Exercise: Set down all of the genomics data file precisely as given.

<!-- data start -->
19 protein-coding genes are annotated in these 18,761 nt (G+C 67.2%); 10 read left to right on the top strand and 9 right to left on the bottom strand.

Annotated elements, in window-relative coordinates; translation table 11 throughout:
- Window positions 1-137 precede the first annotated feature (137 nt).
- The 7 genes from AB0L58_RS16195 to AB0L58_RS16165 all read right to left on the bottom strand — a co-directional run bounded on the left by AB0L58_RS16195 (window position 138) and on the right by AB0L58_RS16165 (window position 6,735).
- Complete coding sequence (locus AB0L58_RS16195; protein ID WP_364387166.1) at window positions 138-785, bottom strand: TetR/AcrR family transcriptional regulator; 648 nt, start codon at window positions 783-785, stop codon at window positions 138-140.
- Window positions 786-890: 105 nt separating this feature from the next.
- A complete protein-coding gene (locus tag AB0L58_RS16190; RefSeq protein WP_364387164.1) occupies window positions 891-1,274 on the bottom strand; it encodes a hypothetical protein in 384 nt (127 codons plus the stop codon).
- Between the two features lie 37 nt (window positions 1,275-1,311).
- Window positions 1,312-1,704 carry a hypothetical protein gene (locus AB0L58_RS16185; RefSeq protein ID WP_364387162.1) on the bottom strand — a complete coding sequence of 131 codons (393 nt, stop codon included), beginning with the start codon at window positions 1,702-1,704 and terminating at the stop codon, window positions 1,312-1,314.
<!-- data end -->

19 protein-coding genes are annotated in these 18,761 nt (G+C 67.2%); 10 read left to right on the top strand and 9 right to left on the bottom strand.

Annotated elements, in window-relative coordinates; translation table 11 throughout:
- Window positions 1-137 precede the first annotated feature (137 nt).
- The 7 genes from AB0L58_RS16195 to AB0L58_RS16165 all read right to left on the bottom strand — a co-directional run bounded on the left by AB0L58_RS16195 (window position 138) and on the right by AB0L58_RS16165 (window position 6,735).
- Complete coding sequence (locus AB0L58_RS16195; protein ID WP_364387166.1) at window positions 138-785, bottom strand: TetR/AcrR family transcriptional regulator; 648 nt, start codon at window positions 783-785, stop codon at window positions 138-140.
- Window positions 786-890: 105 nt separating this feature from the next.
- A complete protein-coding gene (locus tag AB0L58_RS16190; RefSeq protein WP_364387164.1) occupies window positions 891-1,274 on the bottom strand; it encodes a hypothetical protein in 384 nt (127 codons plus the stop codon).
- Between the two features lie 37 nt (window positions 1,275-1,311).
- Window positions 1,312-1,704 carry a hypothetical protein gene (locus AB0L58_RS16185; RefSeq protein ID WP_364387162.1) on the bottom strand — a complete coding sequence of 131 codons (393 nt, stop codon included), beginning with the start codon at window positions 1,702-1,704 and terminating at the stop codon, window positions 1,312-1,314.